If BBB styling looks familiar, they once collaborated with MET and now produce lids under their own name. The Falcon is their top of the line road helmet offering an excellent blend of safety, style and comfort. However, many brands offer similar features for the same, or lower asking prices.
Available in two sizes and in either timeless blue or silver, it incorporates what’s known as in-mould technology- where the liner is fused with the shell. This works on the same principle as a roll cage, allowing a second impact to be absorbed. Elsewhere carbon/alloy inserts provide additional reinforcement in turn allowing extensive ventilation without cost to structural integrity in the event of a crash. On the subject of safety, it meets CE1078 standard-what you’d expect from a competition lid-especially at this end of the market. We’ve no means of replicating safety testing but it serves as a guide to protection in the event of a spill.
Generally speaking most helmets are very easy to fit correctly but the Falcon has a dual closure system, which saw me achieve a perfect fit in less than two minutes and is simple enough to adjust on the fly. Extensive yet subtle reflectives provide useful nocturnal safety and the ergonomically designed retention system grips the occipital region of the skull firmly without inducing headache or other discomfort even after several hours.
In the saddle, ventilation and airflow are excellent and serve to illustrate while vents are good indicators, positioning and design are equally important. Even on some very warm rides, I enjoyed high levels of comfort and the supple anti bacterial pads absorb sweat very effectively and can be popped in the wash should they become too pungent.
By the same token in the cooler months you’ll want a buff or race cap beneath to guard against ice cream headaches and downpours. I was surprised to find our 52-58cm-test model weighed 278g-some twenty odd grams heavier than my other helmets but again; comfort was such that I didn’t notice any difference.
Overall, the Falcon is a very refined and stylish helmet with some excellent detailing. However, the market is so very competitive that it makes it very difficult to recommend this over and above similarly priced brands.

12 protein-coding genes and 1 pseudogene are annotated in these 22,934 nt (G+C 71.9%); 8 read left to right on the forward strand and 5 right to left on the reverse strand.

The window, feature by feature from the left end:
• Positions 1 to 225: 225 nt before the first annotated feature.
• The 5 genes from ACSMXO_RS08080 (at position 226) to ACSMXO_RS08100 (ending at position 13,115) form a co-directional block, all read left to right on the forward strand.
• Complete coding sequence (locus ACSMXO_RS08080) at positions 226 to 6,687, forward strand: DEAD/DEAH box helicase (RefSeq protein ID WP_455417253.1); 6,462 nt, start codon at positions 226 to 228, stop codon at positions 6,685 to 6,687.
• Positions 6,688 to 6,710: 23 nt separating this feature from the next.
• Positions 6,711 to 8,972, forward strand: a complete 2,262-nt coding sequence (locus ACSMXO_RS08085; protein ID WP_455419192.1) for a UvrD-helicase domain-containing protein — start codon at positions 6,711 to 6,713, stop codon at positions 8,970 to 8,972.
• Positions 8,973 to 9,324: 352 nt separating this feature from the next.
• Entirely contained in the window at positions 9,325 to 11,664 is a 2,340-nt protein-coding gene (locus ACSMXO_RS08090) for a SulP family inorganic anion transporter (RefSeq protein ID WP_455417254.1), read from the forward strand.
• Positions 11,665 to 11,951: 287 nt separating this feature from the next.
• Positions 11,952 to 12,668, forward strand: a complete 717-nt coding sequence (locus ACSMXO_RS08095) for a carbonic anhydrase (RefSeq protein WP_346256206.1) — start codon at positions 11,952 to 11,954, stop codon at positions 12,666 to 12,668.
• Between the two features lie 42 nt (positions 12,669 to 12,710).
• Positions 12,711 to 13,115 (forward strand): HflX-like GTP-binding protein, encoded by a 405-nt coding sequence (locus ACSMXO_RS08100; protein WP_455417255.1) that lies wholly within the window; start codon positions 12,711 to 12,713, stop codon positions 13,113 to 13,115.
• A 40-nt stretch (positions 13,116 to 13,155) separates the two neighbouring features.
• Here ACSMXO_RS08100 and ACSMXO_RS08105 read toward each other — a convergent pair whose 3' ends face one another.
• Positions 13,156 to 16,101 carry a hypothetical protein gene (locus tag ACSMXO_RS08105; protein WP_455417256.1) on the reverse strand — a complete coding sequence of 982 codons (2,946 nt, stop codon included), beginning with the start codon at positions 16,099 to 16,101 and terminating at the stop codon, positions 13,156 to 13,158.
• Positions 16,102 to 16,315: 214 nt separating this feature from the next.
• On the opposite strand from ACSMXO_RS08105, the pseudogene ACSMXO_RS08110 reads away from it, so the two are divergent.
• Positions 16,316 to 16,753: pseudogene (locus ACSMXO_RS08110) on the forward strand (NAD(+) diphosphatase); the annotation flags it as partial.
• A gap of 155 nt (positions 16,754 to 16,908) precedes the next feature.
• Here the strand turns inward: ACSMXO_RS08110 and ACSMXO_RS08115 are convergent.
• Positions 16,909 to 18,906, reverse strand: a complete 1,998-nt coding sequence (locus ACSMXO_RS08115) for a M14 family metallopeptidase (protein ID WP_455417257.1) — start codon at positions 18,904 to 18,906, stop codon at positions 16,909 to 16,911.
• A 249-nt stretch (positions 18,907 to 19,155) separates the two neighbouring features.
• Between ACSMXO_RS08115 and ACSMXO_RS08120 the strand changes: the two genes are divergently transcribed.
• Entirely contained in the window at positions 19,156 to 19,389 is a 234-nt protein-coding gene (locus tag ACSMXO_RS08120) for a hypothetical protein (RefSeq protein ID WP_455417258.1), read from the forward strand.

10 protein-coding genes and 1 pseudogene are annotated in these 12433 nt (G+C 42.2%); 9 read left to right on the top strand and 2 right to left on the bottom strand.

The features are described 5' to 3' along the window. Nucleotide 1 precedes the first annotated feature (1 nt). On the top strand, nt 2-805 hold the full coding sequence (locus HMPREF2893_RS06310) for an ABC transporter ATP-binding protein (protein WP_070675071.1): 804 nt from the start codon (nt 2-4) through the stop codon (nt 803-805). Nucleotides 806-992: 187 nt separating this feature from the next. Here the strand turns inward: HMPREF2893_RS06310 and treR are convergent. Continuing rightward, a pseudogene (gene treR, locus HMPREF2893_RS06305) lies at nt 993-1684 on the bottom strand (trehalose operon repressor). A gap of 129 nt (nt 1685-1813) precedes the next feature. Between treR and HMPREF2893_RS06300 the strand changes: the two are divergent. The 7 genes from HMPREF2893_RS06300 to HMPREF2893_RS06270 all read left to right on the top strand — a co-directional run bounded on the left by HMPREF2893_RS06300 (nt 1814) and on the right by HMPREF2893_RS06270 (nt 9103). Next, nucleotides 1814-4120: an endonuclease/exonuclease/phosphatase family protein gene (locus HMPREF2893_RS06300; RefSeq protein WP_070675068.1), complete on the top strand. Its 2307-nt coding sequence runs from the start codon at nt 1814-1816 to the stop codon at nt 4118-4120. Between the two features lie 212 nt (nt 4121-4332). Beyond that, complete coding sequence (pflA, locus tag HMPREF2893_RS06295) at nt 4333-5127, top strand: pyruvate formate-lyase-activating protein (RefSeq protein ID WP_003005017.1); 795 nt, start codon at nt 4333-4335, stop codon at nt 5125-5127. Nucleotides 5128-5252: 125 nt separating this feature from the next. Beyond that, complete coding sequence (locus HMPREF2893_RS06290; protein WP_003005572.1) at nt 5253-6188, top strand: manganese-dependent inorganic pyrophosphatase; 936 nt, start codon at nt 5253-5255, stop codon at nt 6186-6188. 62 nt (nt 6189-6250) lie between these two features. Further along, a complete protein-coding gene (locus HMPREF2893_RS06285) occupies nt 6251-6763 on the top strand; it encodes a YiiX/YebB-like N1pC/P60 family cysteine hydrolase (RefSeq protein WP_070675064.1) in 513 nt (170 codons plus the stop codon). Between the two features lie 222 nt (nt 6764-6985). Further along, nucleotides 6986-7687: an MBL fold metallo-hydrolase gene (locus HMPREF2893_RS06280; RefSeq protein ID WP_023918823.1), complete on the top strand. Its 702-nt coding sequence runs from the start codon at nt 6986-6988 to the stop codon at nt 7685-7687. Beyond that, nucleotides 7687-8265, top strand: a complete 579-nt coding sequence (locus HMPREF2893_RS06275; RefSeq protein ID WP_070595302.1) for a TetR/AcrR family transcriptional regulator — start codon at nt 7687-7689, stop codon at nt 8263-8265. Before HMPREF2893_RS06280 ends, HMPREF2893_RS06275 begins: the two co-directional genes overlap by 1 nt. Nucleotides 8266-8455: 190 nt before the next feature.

Sizes available 52-58cm
Sharp styling and great fit but not as keenly priced as some
road.cc test report
Make and model: BBB Falcon helmet
Size tested: Medium
Tell us what the product is for, and who it's aimed at. What do the manufacturers say about it? How does that compare to your own feelings about it?
The Falcon is a top line road helmet designed for the rigors oif racing or indeed , more casual road applications-statements I would agree with.
Tell us some more about the technical aspects of the product?
The shell conforms to CE1078 standard with an integral roll cage designed to absorb secondary impacts, twenty-three vents give ample airflow and anti-bacterial pads keep things smelling respectable.
Tell us how the product performed overall when used for its designed purpose
Very comfortable in all conditions and for several hours at a time, intuitive to adjust and fit.
Tell us what you particularly liked about the product
Excellent design, attention to detail and very high levels of safety.
Tell us what you particularly disliked about the product
At the upper end of what I would pay even for a competition lid.
Did you enjoy using the product? Yes
Would you consider buying the product? Possibly
Would you recommend the product to a friend? Possibly
About the tester
Age: 35 Height: 1m 81 Weight: 70 kilos
I usually ride: Rough Stuff Tourer Based around 4130 Univega mtb Frameset My best bike is: 1955 Holdsworth Road Path and several others including cross & traditional road
I've been riding for: Over 20 years I ride: Most days I would class myself as: Experienced
I regularly do the following types of riding: cyclo cross, commuting, touring, fixed/singlespeed, mtb,
Shaun Audane is a freelance writer/product tester with over twenty-eight years riding experience, the last twelve (120,000 miles) spent putting bikes and kit through their paces for a variety of publications. Previous generations of his family worked at manufacturing's sharp end, thus Shaun can weld, has a sound understanding of frame building practice and a preference for steel or titanium framesets.
Citing Richard Ballantine and an Au pair as his earliest cycling influences, he is presently writing a cycling book with particular focus upon women, families and disabled audiences (Having been a registered care manager and coached children at Herne Hill Velodrome in earlier careers)